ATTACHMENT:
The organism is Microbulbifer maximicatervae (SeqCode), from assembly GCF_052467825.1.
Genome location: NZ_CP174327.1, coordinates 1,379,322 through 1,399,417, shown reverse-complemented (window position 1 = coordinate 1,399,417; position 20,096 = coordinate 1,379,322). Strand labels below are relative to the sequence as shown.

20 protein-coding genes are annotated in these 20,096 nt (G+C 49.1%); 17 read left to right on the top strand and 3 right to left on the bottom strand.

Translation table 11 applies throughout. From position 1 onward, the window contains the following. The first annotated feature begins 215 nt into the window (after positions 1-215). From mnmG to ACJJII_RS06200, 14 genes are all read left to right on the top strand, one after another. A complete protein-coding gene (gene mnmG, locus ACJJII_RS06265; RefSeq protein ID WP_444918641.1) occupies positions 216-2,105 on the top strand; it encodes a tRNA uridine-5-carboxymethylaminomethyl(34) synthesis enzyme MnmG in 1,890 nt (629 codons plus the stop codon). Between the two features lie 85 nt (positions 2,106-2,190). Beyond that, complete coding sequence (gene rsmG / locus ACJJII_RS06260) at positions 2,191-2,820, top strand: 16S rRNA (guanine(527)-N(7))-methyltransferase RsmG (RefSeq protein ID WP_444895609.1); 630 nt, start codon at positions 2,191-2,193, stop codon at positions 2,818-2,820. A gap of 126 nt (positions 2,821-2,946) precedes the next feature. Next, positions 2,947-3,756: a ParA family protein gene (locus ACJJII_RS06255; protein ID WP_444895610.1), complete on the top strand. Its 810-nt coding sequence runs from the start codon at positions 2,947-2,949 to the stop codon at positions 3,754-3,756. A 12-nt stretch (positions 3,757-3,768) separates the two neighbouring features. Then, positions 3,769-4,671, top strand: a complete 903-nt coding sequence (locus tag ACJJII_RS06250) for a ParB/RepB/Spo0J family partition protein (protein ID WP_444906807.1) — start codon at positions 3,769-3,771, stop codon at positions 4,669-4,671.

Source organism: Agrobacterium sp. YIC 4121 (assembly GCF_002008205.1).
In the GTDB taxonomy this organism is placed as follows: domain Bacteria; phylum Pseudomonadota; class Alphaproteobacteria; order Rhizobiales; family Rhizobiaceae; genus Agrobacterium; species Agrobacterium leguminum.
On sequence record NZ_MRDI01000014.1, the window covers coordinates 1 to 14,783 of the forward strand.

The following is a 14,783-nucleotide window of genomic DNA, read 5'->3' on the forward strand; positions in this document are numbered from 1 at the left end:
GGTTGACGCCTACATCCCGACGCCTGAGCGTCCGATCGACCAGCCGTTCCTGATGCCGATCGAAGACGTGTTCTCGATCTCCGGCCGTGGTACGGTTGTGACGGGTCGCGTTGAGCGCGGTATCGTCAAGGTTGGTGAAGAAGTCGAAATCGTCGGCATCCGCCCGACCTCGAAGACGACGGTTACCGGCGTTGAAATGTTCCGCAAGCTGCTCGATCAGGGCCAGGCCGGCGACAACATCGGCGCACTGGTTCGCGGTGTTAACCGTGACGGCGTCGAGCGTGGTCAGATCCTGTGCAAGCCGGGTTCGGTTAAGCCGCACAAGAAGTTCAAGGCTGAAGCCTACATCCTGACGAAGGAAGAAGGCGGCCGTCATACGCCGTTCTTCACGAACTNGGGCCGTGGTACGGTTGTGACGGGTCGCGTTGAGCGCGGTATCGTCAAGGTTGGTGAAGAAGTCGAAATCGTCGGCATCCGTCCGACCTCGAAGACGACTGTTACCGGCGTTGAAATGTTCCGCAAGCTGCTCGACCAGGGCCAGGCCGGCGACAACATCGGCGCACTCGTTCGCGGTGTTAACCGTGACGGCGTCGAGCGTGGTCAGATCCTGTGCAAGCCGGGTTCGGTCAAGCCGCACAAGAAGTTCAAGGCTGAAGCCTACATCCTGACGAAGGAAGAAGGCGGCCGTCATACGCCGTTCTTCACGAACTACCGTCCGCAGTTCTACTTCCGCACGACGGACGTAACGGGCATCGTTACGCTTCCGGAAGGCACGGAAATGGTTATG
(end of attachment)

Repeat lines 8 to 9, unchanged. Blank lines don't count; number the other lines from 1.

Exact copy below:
The following is a 14,783-nucleotide window of genomic DNA, read 5'->3' on the forward strand; positions in this document are numbered from 1 at the left end:
GGTTGACGCCTACATCCCGACGCCTGAGCGTCCGATCGACCAGCCGTTCCTGATGCCGATCGAAGACGTGTTCTCGATCTCCGGCCGTGGTACGGTTGTGACGGGTCGCGTTGAGCGCGGTATCGTCAAGGTTGGTGAAGAAGTCGAAATCGTCGGCATCCGCCCGACCTCGAAGACGACGGTTACCGGCGTTGAAATGTTCCGCAAGCTGCTCGATCAGGGCCAGGCCGGCGACAACATCGGCGCACTGGTTCGCGGTGTTAACCGTGACGGCGTCGAGCGTGGTCAGATCCTGTGCAAGCCGGGTTCGGTTAAGCCGCACAAGAAGTTCAAGGCTGAAGCCTACATCCTGACGAAGGAAGAAGGCGGCCGTCATACGCCGTTCTTCACGAACTNGGGCCGTGGTACGGTTGTGACGGGTCGCGTTGAGCGCGGTATCGTCAAGGTTGGTGAAGAAGTCGAAATCGTCGGCATCCGTCCGACCTCGAAGACGACTGTTACCGGCGTTGAAATGTTCCGCAAGCTGCTCGACCAGGGCCAGGCCGGCGACAACATCGGCGCACTCGTTCGCGGTGTTAACCGTGACGGCGTCGAGCGTGGTCAGATCCTGTGCAAGCCGGGTTCGGTCAAGCCGCACAAGAAGTTCAAGGCTGAAGCCTACATCCTGACGAAGGAAGAAGGCGGCCGTCATACGCCGTTCTTCACGAACTACCGTCCGCAGTTCTACTTCCGCACGACGGACGTAACGGGCATCGTTACGCTTCCGGAAGGCACGGAAATGGTTATG